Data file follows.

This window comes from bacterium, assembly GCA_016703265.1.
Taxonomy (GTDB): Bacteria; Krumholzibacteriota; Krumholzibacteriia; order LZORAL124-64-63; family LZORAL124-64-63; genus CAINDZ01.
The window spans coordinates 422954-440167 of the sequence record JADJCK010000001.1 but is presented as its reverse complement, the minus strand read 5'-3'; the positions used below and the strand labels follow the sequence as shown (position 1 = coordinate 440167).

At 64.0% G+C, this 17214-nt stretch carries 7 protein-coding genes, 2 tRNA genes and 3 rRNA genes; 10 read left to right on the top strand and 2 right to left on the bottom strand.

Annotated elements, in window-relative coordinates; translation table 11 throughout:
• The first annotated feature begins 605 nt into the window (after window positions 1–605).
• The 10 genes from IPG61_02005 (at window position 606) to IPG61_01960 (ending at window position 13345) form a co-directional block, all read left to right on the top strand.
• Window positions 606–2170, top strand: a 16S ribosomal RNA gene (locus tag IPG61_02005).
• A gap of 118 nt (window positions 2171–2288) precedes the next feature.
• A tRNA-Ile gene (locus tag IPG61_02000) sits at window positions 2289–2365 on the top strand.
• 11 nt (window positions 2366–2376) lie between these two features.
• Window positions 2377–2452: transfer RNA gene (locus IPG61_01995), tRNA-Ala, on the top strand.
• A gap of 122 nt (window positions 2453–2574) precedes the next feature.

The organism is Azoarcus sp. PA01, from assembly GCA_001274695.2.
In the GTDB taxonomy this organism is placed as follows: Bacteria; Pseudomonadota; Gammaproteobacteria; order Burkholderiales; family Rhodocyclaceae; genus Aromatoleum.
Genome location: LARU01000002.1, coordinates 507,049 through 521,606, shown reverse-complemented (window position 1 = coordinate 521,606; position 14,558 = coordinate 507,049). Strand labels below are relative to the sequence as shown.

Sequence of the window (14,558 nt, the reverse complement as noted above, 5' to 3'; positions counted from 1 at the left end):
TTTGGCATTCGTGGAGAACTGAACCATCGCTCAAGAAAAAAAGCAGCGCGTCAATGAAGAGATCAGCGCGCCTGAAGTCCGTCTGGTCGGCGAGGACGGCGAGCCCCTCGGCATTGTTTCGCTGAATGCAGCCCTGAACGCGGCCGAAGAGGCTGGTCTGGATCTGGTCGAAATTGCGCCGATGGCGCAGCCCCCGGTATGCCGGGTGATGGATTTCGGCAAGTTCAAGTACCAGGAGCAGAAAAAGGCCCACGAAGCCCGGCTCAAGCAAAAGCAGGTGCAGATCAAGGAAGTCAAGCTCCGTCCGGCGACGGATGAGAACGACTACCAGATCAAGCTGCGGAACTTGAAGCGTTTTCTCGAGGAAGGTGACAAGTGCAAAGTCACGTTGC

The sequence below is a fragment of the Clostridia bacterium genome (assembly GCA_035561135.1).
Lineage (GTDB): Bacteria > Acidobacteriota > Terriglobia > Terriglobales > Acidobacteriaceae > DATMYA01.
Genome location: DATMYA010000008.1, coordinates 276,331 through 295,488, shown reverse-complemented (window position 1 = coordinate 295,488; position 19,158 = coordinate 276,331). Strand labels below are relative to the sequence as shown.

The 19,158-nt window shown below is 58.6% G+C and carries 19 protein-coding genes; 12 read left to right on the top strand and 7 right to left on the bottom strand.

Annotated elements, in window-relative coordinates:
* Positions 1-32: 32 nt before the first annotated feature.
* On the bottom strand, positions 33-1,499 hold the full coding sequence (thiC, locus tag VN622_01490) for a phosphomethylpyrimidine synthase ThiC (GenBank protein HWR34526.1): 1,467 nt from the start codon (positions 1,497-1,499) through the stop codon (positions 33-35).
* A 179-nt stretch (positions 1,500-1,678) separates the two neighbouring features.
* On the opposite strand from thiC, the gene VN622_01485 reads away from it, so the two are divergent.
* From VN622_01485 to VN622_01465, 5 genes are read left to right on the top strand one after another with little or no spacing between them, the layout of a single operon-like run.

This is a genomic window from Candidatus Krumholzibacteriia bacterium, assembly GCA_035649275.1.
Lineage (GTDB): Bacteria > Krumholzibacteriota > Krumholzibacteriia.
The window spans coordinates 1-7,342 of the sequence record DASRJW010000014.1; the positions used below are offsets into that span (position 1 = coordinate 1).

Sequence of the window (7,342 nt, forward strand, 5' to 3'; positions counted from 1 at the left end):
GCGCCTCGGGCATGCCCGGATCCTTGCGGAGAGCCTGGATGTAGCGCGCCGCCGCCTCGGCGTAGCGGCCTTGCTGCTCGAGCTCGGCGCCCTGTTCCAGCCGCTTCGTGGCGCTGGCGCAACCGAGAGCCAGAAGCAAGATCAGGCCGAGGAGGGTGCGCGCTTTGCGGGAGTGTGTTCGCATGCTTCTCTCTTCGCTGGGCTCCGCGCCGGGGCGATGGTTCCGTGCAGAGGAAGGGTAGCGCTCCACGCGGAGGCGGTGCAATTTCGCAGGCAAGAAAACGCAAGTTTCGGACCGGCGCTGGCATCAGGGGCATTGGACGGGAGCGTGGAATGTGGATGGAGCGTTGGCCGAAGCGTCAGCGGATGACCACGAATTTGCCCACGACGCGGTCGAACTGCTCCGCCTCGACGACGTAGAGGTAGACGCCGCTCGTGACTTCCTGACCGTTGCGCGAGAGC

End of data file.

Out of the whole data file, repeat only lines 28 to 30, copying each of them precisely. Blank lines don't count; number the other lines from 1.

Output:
* From VN622_01485 to VN622_01465, 5 genes are read left to right on the top strand one after another with little or no spacing between them, the layout of a single operon-like run.

This is a genomic window from Candidatus Krumholzibacteriia bacterium, assembly GCA_035649275.1.
Lineage (GTDB): Bacteria > Krumholzibacteriota > Krumholzibacteriia.